Shimeji mushroom: Health benefits and Side effects

Edited By: Dr. Asha Jyoti Bharati

15 seconds Shimeji mushroom summary

This mushroom has many common names like Bunashimeji, white beech, hon-shimeji, etc. This mushroom is rich in calcium, potassium, phosphorus, and iron.

Health benefits of Shimeji mushrooms

  1. Low cholesterol
  2. Weight loss
  3. Manage diabetes
  4. Natural anti-cancer food
  5. Antimicrobial and anti-parasitic
  6. Anti-inflammatory

There are no side effects of Shimeji mushrooms except rotting due to storage and cleaning errors.

Introduction

Name: Shimeji Mushroom

Botanical name: Hypsizygus marmoreus or Hypsizygus tessulatus

Family: Tricholomataceae

Other common names: Bunashimeji (brown color), Shimeji, Hon-shimeji, White beech mushroom,  Seafood mushroom, Bunapi shimeji (white color)

Popular in: North Europe, East Asia, such as in China, Japan, and Korea

The taste of this mushroom is bitter when eaten raw but after cooking the bitterness disappears and gives a delicious sweet flavor with crunchy texture.  White beech mushrooms can be grown on stumps of beech, maple, and blighted trees (1).

Nutritional value of Shimeji mushrooms

Shimeji mushroom is highly nutritious with desirable taste and offers promising food in improving human health and preventing diseases. Nutritional value of  Hypsizygus marmoreus mushroom is as follows (2)

Nutrient Amount per gram
Protein 33.89 g
Fiber 13.20 g
Carbohydrate 50.10 g
Potassium 1575 mg
Calcium 98 mg
Phosphorus 568 mg
Iron 18 mg
Zinc 5 mg

Health benefits of Shimeji mushrooms

Shimeji mushroom is industrialized culinary, medicinal mushroom known for its high therapeutic value with significant antioxidant, anti-inflammatory, immunomodulatory, anti-tumor, anti-atherosclerotic, antihypertensive, anti-aging and cholesterol-lowering properties (3).

1. Nutrients rich Shimeji mushroom

This mushroom contains a high amount of nutrients mainly to polysaccharides as the active compounds. Other nutrients like protein, fiber, energy and low-fat content which is beneficial for those having noncommunicable diseases.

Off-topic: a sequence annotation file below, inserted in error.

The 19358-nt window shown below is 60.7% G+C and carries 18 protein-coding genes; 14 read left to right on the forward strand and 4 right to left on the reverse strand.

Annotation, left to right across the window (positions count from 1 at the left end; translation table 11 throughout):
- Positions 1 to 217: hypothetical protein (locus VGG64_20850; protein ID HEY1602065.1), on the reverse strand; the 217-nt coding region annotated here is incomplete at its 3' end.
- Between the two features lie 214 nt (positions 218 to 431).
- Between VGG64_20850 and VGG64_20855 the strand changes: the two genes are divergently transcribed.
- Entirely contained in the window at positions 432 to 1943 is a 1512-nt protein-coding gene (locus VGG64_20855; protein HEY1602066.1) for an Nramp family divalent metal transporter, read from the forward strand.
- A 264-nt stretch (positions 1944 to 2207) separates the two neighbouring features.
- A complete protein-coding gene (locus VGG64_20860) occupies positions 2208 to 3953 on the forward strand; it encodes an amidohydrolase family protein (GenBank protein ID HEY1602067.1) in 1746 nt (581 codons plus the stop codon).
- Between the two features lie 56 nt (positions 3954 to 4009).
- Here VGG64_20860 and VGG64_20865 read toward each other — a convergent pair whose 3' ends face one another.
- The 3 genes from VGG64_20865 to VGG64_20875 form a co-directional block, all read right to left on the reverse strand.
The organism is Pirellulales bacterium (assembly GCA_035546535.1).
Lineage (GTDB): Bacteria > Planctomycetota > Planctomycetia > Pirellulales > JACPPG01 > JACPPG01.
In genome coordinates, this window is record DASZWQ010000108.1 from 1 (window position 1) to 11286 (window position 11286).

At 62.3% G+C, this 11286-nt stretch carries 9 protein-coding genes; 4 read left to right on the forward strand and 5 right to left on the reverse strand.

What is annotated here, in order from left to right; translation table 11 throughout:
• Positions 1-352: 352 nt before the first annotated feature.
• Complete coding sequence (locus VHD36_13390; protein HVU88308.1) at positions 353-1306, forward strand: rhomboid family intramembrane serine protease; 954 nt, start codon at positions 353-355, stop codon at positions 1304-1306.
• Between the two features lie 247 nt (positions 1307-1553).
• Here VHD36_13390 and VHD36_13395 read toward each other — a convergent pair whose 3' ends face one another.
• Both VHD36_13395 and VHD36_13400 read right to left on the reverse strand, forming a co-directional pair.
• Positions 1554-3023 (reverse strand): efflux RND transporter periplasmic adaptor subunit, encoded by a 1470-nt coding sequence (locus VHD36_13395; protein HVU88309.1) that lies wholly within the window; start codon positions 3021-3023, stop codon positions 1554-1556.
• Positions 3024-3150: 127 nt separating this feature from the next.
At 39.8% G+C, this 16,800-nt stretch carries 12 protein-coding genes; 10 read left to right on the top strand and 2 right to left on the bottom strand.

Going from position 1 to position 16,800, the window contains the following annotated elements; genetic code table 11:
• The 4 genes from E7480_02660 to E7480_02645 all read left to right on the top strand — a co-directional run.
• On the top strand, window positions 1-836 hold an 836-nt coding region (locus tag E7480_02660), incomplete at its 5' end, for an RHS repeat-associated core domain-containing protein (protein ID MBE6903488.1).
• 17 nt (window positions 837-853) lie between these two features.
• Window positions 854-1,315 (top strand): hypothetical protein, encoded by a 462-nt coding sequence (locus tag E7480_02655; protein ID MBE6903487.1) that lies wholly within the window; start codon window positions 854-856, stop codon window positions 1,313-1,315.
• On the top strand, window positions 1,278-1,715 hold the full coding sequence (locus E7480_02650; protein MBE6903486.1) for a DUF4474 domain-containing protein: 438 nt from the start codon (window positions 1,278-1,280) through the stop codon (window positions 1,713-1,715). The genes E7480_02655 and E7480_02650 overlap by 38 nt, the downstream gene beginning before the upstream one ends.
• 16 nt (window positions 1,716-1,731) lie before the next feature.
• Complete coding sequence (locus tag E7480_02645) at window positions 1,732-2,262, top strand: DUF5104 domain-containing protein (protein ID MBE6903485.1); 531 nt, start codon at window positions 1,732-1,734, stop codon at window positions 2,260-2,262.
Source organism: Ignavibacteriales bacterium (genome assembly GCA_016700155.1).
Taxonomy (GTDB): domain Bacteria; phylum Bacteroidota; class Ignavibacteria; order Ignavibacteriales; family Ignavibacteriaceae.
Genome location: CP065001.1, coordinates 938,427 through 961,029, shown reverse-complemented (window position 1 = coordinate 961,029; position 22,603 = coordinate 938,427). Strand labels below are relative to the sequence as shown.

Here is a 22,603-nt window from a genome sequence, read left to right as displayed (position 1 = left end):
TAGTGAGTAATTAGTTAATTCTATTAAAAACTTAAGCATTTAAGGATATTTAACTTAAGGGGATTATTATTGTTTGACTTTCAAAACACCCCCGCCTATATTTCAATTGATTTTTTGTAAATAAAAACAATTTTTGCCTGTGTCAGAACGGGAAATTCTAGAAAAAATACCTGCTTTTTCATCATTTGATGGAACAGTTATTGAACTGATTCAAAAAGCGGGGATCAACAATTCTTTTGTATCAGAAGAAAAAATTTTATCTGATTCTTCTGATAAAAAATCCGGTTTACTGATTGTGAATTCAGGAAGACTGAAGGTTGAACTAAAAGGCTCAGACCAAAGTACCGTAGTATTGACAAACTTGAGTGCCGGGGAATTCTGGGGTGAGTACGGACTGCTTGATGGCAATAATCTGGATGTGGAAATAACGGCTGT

It also contains potassium phosphorus followed by magnesium, zinc, and copper. 

Other than this it is also a rich source of ergosterol steroids, provitamin D2, riboflavin, biotin, and niacin.

2. Shimeji mushrooms are low in cholesterol

Shimeji mushrooms contain dietary fiber which enhances the fecal excretion of bile acids and lowered insulin response. Therefore, mushroom powders not only reduce serum total cholesterol concentrations but also atherosclerotic lesion formation than other mushrooms such as Eringi and Maitake mushroom (4). 

3. Prevents parasitic infection

Shimeji mushrooms contain protease enzymes which possess a nematicidal effect on Panagrellus redivivus and bovine infective larvae which affect plants, animals and humans and protect from parasitic diseases (5).

4. Shimeji mushroom is a potential natural anticancer agent

Shimeji mushrooms are rich in glycoprotein (HM-3A), marmorin, beta-(1-3)-glucan,  hypsiziprenol, and hypsin. These compounds inhibit the proliferation of various cancer cells such as leukemia, hepatoma, breast, sarcoma, lung carcinoma cells (6). Thus, Shimeji mushrooms caps are a potential good natural source of anticancer agents (7).